Jeff Nichols’ Midnight Special is an occasionally very effective family drama masquerading as a sci-fi genre piece. None of the elements contained here are really fresh, but the writer/director manages to find ways to the audience intrigued with some stellar performances to boot.
The pic tells the story of Alton Meyer (Jacob Lieberher), an eight year old Texas boy seemingly kidnapped by his father Roy (Michael Shannon). Alas, it’s not so simple. The young lad holds supernatural powers that his father knows gives him a far greater cause than he can fathom. If Dad were to tell others that his son’s eyes light up, he means it differently than most. Alton has spent the past couple of years in the care of a religious cult who believe he can predict the end times. The United States government are fearful that he’s a weapon. They’re both chasing him as Roy and his state trooper buddy (Joel Edgerton) try to get Alton where he needs to be. Mom (Kirsten Dunst) eventually enters the frame as well.
Part of the joy of Midnight Special is the genuine unpredictability that pervades the first half especially. The story reveals itself gradually as our protagonists speed along to a destination unknown for the majority of its running time. Shannon has appeared in all four Nichols features. He may not look like your typical leading man these days (he may have been more at home in the 70s), but he has again and again proven his ability to carry a film. Lieberher is understated and effective and all aforementioned supporting players do fine work. This also extends to Adam Driver as a sympathetic NSA operative (not a movie term used often for that profession).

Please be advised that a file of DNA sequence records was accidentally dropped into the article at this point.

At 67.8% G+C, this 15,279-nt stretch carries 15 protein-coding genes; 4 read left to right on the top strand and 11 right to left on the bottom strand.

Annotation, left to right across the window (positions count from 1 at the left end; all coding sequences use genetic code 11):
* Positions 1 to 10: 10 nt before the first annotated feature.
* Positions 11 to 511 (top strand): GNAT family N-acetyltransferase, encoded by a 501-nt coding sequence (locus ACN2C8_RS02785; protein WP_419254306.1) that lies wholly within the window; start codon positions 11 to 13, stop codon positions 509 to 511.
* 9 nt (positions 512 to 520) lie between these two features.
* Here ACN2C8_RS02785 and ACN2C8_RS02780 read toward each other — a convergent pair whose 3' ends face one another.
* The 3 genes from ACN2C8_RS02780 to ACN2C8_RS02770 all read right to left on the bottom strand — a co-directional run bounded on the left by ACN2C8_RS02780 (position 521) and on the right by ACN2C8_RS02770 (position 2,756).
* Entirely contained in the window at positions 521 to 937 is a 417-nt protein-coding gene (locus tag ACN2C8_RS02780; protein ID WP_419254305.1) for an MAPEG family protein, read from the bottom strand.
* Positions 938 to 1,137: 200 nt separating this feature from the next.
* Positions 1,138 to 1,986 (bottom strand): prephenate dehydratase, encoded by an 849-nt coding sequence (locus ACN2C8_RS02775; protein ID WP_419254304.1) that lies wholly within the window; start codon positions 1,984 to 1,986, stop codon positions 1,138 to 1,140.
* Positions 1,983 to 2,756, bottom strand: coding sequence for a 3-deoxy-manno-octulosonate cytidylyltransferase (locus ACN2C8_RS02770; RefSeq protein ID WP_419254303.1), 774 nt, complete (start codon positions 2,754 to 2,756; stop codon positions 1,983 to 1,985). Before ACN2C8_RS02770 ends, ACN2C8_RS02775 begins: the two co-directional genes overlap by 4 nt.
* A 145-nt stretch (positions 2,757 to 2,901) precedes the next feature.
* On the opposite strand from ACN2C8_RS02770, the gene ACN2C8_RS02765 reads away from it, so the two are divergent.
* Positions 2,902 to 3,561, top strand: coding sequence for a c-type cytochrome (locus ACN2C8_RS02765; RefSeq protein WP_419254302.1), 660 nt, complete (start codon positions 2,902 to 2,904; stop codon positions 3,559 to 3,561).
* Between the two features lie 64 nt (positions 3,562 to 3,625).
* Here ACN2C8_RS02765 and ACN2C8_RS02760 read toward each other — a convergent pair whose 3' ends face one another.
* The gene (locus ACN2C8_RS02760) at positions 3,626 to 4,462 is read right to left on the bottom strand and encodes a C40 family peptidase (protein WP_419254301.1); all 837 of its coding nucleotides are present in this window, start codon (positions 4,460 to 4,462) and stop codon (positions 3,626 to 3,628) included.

By the director’s own telling, this is partly an homage to the 1970s/80s genre masters before him like Spielberg and John Carpenter (the score could have been composed by him). When we reach the third act, it’s still engaging even if a sense of familiarity and an anti-climactic tone chimes in. For more overt sci-fi throwbacks to the era Nichols is celebrating, we have Super 8 and now Netflix’s “Stranger Things”. The most rewarding moments here lie in the drama of a father’s love for his son and willingness to do anything for him. Anything in the universe.
*** (out of four)